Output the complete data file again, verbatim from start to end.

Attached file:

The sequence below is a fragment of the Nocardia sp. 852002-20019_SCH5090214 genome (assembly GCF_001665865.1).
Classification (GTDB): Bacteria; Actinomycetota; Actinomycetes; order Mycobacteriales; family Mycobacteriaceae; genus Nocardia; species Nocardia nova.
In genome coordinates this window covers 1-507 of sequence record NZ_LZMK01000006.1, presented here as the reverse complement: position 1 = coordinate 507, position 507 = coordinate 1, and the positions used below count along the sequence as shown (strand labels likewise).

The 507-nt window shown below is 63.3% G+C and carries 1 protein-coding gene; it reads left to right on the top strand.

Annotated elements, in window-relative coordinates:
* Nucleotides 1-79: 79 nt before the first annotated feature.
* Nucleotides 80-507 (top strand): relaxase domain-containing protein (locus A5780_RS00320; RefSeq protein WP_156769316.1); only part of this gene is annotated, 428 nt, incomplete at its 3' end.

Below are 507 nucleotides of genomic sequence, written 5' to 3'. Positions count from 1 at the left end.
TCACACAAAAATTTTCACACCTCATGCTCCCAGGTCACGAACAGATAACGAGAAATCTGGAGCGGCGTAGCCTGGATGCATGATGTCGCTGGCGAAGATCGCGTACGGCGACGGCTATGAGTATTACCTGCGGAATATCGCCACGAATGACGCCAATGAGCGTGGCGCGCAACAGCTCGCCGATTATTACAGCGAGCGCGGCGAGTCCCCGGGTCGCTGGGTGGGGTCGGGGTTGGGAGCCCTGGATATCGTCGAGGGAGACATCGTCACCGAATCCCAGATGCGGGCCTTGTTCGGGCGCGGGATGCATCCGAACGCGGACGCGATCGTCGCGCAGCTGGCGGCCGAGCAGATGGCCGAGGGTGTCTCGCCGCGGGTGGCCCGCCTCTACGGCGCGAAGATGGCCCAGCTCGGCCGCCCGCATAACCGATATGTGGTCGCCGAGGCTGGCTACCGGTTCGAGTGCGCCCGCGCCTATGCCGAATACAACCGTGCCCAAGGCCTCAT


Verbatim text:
The sequence below is a fragment of the Nocardia sp. 852002-20019_SCH5090214 genome (assembly GCF_001665865.1).
Classification (GTDB): Bacteria; Actinomycetota; Actinomycetes; order Mycobacteriales; family Mycobacteriaceae; genus Nocardia; species Nocardia nova.
In genome coordinates this window covers 1-507 of sequence record NZ_LZMK01000006.1, presented here as the reverse complement: position 1 = coordinate 507, position 507 = coordinate 1, and the positions used below count along the sequence as shown (strand labels likewise).

The 507-nt window shown below is 63.3% G+C and carries 1 protein-coding gene; it reads left to right on the top strand.

Annotated elements, in window-relative coordinates:
* Nucleotides 1-79: 79 nt before the first annotated feature.
* Nucleotides 80-507 (top strand): relaxase domain-containing protein (locus A5780_RS00320; RefSeq protein WP_156769316.1); only part of this gene is annotated, 428 nt, incomplete at its 3' end.

Below are 507 nucleotides of genomic sequence, written 5' to 3'. Positions count from 1 at the left end.
TCACACAAAAATTTTCACACCTCATGCTCCCAGGTCACGAACAGATAACGAGAAATCTGGAGCGGCGTAGCCTGGATGCATGATGTCGCTGGCGAAGATCGCGTACGGCGACGGCTATGAGTATTACCTGCGGAATATCGCCACGAATGACGCCAATGAGCGTGGCGCGCAACAGCTCGCCGATTATTACAGCGAGCGCGGCGAGTCCCCGGGTCGCTGGGTGGGGTCGGGGTTGGGAGCCCTGGATATCGTCGAGGGAGACATCGTCACCGAATCCCAGATGCGGGCCTTGTTCGGGCGCGGGATGCATCCGAACGCGGACGCGATCGTCGCGCAGCTGGCGGCCGAGCAGATGGCCGAGGGTGTCTCGCCGCGGGTGGCCCGCCTCTACGGCGCGAAGATGGCCCAGCTCGGCCGCCCGCATAACCGATATGTGGTCGCCGAGGCTGGCTACCGGTTCGAGTGCGCCCGCGCCTATGCCGAATACAACCGTGCCCAAGGCCTCAT